We tracked 5 mysterious fast radio bursts of distant spiral galaxies


Head Fast radio bursts (FRB) continues to dazzle astronomers. Nobody really knows what’s behind these ultra-intense and ultra-short radio waves from deep space, but astronomers have now traced five FRBs back to their original galaxies.

It is the Hubble Space Telescope Who came with the goods again. The telescope’s ultraviolet and infrared cameras were used to find out where these five bursts appeared on the star map, which gave us a better understanding of how they occurred in the first place.

Previously, only about fifteen of the few thousand FRBs discovered so far were tracked in specific galaxies, so a follow-up on this group of bursts is an important indication of the functioning of this phenomenon.

“Our results are new and exciting,” Says astronomer Alexandra ManningsUniversity of California, Santa Cruz. “This is the first high-resolution display of a group of FRBs, and Hubble reveals that five of them lie near or on the spiral arms of a galaxy. Most galaxies are massive stars, which are relatively small and still in training. ”

“The images allow us to get a better idea of ​​the general characteristics of the host galaxy, such as its mass and rate of star formation, as well as to explore what is happening directly in FRB Position because Hubble has such a high resolution. “

FRBs generate as much energy in a thousandth of a second as the Sun does in a year, and the more we discover about it, the more interesting it becomes. It cannot be communications from an alien life … can they? (Probably not, sorry.)

Part of the difficulty with studying these eruptions is that they only last a few milliseconds and recur very rarely. Scientists are also not sure where to look for the next thing, which makes it very difficult to find their origins and causes.

These five elements have been proven to originate from the dark parts of the spiraling arms around galaxies speak volumes for experts. Spiral arms are where the hottest and younger stars of the galaxy are located, but these FRBs do not originate from the brightest parts of the arms.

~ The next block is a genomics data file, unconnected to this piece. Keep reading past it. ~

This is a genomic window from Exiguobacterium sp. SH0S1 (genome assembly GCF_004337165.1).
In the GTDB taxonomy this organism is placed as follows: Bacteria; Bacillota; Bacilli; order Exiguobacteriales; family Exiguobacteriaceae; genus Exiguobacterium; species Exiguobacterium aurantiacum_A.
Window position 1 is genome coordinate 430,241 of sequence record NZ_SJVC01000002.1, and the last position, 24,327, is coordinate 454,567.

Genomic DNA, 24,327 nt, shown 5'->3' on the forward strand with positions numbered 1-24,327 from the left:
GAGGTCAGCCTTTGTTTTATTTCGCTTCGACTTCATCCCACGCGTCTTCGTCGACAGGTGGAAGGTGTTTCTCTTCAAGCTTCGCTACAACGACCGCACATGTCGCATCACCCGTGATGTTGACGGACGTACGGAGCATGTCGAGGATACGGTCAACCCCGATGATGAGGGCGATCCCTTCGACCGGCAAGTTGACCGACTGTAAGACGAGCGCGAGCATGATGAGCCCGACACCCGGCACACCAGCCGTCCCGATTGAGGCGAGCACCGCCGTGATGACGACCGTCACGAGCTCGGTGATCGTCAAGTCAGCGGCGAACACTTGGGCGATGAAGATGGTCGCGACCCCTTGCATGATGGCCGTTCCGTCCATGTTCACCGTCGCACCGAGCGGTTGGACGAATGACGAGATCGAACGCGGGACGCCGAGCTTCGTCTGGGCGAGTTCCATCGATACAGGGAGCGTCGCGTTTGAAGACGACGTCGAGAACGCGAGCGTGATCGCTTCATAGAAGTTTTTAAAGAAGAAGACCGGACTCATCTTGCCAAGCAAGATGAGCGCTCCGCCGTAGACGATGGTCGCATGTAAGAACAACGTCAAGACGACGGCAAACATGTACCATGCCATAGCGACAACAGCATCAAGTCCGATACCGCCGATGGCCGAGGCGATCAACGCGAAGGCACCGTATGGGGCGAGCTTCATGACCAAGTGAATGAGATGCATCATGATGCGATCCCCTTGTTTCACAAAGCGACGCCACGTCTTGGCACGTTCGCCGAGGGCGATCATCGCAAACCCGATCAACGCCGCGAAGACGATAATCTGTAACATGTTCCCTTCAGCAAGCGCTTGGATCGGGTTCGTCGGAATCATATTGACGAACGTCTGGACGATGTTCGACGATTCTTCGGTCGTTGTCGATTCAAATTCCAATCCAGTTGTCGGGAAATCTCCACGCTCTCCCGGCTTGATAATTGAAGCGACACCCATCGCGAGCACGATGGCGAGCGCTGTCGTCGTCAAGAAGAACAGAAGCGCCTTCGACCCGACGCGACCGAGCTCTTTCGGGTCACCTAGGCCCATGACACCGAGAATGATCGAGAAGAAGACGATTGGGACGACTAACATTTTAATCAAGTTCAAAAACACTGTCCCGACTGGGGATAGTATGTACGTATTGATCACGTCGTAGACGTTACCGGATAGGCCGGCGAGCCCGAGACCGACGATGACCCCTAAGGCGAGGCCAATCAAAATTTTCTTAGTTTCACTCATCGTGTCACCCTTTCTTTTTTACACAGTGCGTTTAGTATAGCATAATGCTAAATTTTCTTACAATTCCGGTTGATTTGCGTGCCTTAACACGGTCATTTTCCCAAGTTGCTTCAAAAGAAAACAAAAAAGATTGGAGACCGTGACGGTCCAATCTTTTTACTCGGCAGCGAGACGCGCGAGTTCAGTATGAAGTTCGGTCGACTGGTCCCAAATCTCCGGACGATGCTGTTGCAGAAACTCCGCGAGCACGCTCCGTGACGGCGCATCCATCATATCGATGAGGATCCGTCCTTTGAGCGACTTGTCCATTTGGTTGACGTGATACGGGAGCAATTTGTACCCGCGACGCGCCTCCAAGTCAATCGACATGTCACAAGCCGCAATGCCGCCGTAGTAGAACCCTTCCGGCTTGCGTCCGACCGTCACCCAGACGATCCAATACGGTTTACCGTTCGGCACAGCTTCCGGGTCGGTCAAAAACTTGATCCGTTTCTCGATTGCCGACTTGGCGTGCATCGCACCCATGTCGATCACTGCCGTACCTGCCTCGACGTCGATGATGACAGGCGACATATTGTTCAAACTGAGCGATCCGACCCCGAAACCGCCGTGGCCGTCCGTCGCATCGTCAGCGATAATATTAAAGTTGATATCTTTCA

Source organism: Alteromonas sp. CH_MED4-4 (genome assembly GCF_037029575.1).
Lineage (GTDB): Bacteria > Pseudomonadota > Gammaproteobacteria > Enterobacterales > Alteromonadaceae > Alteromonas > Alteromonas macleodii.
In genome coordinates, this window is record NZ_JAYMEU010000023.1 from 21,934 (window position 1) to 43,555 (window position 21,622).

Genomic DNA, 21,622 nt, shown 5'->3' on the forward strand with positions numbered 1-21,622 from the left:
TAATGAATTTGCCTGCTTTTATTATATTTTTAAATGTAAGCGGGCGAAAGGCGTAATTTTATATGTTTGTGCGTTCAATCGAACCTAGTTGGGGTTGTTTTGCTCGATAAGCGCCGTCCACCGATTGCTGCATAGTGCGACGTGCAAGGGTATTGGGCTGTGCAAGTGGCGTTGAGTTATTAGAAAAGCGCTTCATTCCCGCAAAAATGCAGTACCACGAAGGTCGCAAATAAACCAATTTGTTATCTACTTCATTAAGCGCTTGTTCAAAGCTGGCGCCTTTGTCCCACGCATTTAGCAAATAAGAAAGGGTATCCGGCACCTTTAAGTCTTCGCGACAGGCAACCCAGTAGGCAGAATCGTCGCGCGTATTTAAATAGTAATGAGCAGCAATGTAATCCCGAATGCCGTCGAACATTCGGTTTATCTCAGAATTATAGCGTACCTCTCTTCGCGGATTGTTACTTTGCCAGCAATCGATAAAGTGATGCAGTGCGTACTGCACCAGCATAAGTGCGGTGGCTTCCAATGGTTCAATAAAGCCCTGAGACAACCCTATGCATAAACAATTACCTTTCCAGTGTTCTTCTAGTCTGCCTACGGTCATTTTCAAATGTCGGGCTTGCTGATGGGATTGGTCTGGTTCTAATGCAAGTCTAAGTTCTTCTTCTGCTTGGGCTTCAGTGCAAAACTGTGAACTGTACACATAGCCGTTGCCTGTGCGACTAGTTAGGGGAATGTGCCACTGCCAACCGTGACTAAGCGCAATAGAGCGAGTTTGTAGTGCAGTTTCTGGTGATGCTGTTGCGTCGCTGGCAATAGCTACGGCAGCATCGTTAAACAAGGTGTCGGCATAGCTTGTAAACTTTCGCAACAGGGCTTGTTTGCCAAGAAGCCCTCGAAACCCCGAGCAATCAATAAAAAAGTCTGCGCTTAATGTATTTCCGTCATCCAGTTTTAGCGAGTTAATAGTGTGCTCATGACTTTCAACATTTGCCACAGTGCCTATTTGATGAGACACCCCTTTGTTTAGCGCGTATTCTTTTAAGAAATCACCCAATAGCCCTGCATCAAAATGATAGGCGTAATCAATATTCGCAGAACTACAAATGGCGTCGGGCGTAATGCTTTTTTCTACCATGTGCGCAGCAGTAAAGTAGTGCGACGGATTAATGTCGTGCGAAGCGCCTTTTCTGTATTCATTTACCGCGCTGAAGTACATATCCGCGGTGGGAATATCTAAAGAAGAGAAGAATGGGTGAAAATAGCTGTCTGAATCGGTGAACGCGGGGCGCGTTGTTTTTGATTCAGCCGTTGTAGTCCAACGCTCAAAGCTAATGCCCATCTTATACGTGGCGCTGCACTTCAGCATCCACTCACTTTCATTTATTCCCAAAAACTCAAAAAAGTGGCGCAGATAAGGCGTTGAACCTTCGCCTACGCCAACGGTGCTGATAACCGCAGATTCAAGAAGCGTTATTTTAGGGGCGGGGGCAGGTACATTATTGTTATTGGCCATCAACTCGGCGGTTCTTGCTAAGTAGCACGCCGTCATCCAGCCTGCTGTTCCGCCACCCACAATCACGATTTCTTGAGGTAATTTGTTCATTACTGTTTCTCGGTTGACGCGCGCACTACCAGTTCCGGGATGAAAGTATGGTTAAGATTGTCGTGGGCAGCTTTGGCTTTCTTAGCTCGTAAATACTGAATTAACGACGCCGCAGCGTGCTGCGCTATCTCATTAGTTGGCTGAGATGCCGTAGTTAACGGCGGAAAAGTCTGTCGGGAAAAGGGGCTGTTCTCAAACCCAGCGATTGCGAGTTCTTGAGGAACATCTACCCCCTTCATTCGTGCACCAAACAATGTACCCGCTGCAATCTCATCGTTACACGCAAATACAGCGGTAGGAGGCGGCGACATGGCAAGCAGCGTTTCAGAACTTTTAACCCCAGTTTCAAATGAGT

Four FRB sites. (NASA, European Space Agency, Alexandra Mannings, Wayne Fei Fung; Image Processing: Alyssa Pagan)

Since we know which types of stars are present and not in the regions of the spiral arm, the results support the hypothesis that FRBs may originate from ferromagnetic stars – dense stars with incredibly strong magnetic fields, which tend to be found at the FRB sites observed by Hubble.

“Because of the strong magnetic fields, the magnets are completely unpredictable,” Says astronomer Win Fei Fung From Northwestern University. “In this case, the FRBs are thought to have come from the flares of a young magnetic star.”

“Massive stars undergo stellar evolution and become neutron stars, some of which can be strongly magnetized, resulting in flares and magnetic processes on their surface, which can emit radio light. This image excludes the very young or very old strains of FRB. ”

This Hubble-based investigative work also goes further than previous research by attaching FRBs to galaxies that have specific basic structures – in this case, spiral arms. This is a connection that has not been clearly identified before.

Slowly but surely, experts are beginning to gather powerful information about these elusive pulses of energy dragging through space. After initially identifying these events in 2007, astronomers last year found evidence of the first FRB in our galaxy.

The question of what exactly FRBs are and where they came from remains unanswered, but studies like this one from a new NASA agency are starting to rule out some possibilities as others rule, and the more detailed images of space we can get, the better.

“We do not know the causes of FRBs, so it is very important to use context when we have it,” Fong said. “This technique has successfully recognized the ancestors of other types of transients, such as supernovae and gamma-ray bursts. Hubble also played a big role in these studies. ”

The research has not yet been published, but it will appear in The Astrophysical Journal. It is now available for preprinting on arXiv.org.


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